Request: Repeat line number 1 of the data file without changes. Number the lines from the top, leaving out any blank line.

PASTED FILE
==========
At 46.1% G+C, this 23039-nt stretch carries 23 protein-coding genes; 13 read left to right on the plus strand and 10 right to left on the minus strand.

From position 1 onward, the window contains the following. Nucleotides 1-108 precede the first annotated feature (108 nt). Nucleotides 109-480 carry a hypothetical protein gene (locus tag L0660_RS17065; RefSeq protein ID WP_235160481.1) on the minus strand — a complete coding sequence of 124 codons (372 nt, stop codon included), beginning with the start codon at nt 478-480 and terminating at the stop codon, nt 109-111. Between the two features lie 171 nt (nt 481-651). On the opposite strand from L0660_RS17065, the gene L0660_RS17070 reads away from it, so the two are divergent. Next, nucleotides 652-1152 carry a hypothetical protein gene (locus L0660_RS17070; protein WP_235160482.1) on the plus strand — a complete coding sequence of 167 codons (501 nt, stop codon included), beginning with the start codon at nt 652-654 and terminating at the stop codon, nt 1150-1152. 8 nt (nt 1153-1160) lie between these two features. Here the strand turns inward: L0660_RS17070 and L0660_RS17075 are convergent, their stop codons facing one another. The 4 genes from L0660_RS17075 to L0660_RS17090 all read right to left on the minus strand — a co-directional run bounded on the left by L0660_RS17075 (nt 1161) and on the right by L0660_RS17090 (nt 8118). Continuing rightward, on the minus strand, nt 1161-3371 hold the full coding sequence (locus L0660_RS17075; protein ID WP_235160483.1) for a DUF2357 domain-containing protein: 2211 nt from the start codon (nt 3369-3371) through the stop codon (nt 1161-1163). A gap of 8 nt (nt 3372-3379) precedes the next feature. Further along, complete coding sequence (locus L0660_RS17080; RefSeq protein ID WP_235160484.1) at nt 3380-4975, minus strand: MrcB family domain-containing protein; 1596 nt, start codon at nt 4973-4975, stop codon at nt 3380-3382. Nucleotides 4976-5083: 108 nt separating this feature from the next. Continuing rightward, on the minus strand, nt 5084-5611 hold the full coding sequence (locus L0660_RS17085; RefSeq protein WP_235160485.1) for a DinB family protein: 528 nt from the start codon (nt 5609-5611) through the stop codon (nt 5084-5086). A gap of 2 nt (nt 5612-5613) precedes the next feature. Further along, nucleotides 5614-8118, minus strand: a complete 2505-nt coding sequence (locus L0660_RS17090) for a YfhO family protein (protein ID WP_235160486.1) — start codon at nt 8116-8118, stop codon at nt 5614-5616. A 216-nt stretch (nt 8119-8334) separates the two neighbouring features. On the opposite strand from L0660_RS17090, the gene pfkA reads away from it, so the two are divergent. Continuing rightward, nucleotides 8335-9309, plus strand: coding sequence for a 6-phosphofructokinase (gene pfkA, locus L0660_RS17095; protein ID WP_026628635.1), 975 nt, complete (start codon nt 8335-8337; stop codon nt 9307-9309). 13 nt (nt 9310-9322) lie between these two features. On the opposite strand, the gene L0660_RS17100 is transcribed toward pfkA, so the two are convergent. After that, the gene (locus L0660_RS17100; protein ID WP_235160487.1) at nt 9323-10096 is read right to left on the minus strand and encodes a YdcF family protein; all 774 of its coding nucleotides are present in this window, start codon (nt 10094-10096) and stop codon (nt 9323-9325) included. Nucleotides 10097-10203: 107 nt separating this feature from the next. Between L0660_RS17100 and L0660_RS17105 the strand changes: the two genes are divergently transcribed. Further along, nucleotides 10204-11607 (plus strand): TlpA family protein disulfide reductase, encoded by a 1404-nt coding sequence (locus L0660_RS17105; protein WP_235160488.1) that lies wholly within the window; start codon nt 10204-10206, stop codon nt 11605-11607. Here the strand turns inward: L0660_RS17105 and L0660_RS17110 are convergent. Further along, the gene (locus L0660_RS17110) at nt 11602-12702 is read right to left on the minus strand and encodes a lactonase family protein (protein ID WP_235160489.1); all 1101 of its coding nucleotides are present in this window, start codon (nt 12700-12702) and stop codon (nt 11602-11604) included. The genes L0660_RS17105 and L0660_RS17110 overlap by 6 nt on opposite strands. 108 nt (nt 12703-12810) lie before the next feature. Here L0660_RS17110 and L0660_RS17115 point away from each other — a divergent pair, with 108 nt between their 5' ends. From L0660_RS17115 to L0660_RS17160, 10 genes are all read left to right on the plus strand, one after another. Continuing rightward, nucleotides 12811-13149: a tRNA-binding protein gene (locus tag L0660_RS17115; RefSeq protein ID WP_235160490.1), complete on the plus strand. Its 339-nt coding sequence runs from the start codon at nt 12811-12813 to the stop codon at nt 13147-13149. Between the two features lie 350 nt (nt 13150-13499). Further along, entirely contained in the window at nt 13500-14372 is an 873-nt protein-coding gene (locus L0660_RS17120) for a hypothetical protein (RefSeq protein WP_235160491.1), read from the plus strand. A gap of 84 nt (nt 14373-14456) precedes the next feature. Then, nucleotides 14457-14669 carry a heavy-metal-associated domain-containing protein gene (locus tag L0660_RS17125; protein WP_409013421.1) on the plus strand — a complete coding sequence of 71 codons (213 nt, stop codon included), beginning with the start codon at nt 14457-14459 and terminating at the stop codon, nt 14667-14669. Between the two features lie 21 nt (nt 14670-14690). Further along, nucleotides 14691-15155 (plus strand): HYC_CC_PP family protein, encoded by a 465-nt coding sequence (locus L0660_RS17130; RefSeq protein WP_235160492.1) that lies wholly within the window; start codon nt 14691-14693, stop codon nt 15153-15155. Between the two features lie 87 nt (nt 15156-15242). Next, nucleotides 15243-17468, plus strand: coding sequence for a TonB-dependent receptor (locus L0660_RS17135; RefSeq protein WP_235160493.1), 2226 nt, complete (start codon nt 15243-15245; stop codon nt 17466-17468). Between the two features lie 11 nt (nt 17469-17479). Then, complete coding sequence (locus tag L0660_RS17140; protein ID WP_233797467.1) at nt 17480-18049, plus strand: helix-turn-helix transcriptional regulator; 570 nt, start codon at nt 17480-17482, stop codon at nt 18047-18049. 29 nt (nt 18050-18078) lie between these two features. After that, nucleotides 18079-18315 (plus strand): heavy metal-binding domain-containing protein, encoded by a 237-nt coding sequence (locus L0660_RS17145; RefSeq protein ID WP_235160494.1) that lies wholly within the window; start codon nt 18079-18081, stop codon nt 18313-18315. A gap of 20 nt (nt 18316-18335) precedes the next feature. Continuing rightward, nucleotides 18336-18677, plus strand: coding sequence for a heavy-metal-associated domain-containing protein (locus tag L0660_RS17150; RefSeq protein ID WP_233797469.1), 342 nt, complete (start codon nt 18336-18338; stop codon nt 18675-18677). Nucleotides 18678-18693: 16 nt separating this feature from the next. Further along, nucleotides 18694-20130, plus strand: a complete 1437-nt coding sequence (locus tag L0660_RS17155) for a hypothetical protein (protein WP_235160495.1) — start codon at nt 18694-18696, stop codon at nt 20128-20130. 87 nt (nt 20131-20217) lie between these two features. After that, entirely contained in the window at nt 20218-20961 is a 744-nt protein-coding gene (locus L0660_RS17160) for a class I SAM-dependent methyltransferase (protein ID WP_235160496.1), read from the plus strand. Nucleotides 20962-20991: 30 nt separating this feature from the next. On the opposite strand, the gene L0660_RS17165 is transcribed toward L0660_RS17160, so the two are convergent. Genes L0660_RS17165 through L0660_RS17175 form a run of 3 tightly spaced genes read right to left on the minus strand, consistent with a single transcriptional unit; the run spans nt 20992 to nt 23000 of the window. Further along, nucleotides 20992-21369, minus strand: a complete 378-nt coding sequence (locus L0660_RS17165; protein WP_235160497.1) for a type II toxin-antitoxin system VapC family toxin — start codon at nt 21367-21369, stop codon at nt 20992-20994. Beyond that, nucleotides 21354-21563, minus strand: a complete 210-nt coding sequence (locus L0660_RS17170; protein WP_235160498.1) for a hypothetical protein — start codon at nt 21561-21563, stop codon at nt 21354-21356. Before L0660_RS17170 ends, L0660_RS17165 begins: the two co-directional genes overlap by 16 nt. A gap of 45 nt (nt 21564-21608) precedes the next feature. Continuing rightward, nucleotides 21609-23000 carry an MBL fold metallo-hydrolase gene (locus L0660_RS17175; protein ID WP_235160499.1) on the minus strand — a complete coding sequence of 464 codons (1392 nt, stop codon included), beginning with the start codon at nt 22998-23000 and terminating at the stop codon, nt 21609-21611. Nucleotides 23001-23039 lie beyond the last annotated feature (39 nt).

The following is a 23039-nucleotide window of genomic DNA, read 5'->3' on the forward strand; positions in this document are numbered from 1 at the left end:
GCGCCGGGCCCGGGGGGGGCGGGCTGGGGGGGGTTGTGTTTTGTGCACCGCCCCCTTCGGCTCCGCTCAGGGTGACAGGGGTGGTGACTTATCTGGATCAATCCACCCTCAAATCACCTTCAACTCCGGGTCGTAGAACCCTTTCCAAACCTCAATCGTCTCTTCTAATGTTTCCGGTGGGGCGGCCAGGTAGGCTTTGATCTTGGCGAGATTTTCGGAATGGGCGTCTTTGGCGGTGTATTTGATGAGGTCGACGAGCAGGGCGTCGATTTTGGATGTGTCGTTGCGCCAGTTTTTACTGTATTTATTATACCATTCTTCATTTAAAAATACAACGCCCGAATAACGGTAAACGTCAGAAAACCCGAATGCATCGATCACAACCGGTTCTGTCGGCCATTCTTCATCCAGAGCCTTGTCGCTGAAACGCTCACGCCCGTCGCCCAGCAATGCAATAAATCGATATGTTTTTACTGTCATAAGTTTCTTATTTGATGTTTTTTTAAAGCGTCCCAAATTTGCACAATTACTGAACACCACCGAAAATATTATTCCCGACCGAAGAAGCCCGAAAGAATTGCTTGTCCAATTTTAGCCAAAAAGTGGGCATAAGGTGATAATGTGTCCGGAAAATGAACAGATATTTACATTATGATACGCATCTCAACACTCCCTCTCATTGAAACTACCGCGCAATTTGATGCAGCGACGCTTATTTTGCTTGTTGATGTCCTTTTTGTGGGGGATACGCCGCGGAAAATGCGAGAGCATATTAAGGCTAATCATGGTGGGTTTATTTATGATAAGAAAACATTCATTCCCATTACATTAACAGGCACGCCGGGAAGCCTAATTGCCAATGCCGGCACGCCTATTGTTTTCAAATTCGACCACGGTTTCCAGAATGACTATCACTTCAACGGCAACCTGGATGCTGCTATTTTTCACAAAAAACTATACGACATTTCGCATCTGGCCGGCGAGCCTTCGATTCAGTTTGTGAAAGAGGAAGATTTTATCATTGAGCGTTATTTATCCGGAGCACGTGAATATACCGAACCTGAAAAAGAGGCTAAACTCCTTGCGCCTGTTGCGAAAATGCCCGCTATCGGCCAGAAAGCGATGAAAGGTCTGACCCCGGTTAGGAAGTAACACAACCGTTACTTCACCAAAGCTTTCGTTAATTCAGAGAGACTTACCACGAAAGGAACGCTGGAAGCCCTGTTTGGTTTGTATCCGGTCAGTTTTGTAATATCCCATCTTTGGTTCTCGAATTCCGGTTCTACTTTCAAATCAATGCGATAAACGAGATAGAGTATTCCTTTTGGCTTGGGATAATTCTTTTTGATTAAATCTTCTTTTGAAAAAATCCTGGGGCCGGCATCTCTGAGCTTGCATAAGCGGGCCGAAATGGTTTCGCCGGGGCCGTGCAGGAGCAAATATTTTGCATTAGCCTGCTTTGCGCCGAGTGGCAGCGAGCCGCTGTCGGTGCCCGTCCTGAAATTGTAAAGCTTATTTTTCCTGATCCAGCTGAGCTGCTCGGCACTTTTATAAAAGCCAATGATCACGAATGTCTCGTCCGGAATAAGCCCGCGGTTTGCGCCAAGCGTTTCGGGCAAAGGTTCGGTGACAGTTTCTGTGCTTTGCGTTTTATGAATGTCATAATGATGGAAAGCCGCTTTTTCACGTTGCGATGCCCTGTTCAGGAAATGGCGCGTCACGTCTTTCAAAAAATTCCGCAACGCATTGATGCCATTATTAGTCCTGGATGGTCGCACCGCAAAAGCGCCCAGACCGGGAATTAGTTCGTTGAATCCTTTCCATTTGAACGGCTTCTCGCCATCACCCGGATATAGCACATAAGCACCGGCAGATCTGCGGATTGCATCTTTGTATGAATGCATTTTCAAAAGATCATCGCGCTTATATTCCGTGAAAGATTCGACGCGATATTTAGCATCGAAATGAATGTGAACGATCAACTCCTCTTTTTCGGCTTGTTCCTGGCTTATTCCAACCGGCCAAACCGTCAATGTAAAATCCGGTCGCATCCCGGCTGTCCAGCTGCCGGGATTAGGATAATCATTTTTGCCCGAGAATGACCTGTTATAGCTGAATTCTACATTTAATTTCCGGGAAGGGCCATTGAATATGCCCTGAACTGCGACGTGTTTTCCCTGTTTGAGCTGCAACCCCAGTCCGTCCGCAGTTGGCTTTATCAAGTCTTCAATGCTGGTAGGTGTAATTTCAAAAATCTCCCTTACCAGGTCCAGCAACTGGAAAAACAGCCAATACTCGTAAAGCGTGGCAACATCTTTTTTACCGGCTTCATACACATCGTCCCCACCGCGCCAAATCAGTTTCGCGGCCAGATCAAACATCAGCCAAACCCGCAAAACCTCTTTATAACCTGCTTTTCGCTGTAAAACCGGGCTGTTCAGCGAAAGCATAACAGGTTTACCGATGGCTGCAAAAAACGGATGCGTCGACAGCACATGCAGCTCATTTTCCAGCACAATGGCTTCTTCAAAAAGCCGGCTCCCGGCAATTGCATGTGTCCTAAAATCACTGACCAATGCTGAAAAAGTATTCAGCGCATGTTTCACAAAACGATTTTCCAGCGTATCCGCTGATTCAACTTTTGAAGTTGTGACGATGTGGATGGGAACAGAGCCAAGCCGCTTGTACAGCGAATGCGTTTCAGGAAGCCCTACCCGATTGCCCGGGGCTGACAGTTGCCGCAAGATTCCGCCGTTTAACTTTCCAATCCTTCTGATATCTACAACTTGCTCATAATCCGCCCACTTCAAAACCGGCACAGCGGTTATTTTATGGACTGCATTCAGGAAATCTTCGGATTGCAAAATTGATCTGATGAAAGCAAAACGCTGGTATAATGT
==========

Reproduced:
At 46.1% G+C, this 23039-nt stretch carries 23 protein-coding genes; 13 read left to right on the plus strand and 10 right to left on the minus strand.